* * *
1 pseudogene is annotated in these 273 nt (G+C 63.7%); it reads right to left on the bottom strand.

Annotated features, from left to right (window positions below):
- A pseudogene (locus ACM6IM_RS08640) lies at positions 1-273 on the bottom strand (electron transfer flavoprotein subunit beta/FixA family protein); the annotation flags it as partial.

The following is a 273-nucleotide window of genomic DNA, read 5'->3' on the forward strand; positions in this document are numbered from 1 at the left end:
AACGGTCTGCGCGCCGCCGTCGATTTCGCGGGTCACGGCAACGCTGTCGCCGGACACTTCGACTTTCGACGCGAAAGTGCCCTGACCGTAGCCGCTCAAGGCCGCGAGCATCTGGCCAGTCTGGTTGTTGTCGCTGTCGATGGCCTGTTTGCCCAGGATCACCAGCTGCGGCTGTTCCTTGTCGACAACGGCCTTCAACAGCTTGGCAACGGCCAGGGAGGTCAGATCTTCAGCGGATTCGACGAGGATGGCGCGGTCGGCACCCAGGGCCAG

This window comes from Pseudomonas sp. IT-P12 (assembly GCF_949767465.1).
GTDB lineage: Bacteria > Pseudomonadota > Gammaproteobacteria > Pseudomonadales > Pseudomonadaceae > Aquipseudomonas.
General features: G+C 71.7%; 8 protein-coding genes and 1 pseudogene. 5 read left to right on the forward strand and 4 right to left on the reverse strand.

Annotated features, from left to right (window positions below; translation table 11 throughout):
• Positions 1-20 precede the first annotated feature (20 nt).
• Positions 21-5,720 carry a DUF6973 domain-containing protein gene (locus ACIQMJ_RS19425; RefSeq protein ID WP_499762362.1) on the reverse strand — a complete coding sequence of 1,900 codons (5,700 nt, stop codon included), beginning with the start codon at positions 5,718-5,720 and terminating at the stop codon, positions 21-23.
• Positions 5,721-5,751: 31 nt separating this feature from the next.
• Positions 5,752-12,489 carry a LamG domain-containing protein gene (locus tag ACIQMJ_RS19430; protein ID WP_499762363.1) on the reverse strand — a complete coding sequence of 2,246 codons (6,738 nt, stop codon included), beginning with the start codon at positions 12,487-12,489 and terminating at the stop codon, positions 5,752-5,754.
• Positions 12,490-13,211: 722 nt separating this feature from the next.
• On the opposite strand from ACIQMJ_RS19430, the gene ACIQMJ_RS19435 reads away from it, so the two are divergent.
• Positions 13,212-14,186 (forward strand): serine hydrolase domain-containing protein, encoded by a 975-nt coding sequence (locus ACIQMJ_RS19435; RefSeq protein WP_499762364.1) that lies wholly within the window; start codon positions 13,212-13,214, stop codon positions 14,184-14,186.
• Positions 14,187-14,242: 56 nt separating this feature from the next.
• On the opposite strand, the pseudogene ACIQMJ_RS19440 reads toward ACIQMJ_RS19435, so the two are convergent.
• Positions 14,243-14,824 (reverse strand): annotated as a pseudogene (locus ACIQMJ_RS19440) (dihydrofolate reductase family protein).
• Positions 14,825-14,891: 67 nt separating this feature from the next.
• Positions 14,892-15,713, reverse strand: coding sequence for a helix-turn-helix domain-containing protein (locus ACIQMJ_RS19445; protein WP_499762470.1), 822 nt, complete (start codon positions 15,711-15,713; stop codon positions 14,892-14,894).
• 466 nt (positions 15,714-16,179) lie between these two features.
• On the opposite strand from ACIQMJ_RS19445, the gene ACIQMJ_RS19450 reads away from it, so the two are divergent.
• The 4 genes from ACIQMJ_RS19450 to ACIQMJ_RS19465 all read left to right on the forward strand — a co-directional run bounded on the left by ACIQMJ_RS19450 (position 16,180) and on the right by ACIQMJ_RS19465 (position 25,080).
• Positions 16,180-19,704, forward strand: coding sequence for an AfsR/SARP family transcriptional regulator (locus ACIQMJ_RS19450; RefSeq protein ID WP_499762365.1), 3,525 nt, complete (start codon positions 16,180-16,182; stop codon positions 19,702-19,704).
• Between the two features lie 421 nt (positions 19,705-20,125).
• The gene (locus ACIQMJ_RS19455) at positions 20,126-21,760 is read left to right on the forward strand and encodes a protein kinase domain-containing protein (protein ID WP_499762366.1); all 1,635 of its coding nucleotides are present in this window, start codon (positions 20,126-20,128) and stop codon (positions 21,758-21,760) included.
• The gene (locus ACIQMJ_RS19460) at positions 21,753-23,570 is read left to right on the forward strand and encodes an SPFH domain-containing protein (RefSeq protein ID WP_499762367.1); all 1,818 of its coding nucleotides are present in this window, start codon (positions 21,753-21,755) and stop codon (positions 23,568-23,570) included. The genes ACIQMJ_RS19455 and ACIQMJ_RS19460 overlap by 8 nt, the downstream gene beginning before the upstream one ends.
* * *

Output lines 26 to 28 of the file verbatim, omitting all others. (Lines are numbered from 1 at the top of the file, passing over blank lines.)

• Between the two features lie 421 nt (positions 19,705-20,125).
• The gene (locus ACIQMJ_RS19455) at positions 20,126-21,760 is read left to right on the forward strand and encodes a protein kinase domain-containing protein (protein ID WP_499762366.1); all 1,635 of its coding nucleotides are present in this window, start codon (positions 20,126-20,128) and stop codon (positions 21,758-21,760) included.
• The gene (locus ACIQMJ_RS19460) at positions 21,753-23,570 is read left to right on the forward strand and encodes an SPFH domain-containing protein (RefSeq protein ID WP_499762367.1); all 1,818 of its coding nucleotides are present in this window, start codon (positions 21,753-21,755) and stop codon (positions 23,568-23,570) included. The genes ACIQMJ_RS19455 and ACIQMJ_RS19460 overlap by 8 nt, the downstream gene beginning before the upstream one ends.